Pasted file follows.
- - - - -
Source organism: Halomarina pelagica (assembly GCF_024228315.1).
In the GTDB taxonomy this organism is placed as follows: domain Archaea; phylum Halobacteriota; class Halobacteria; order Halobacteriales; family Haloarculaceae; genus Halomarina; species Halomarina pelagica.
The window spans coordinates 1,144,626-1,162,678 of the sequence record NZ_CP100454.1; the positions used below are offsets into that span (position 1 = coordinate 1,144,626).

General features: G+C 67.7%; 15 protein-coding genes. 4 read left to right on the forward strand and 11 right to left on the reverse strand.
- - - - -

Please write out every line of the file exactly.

Source organism: Halomarina pelagica (assembly GCF_024228315.1).
In the GTDB taxonomy this organism is placed as follows: domain Archaea; phylum Halobacteriota; class Halobacteria; order Halobacteriales; family Haloarculaceae; genus Halomarina; species Halomarina pelagica.
The window spans coordinates 1,144,626-1,162,678 of the sequence record NZ_CP100454.1; the positions used below are offsets into that span (position 1 = coordinate 1,144,626).

General features: G+C 67.7%; 15 protein-coding genes. 4 read left to right on the forward strand and 11 right to left on the reverse strand.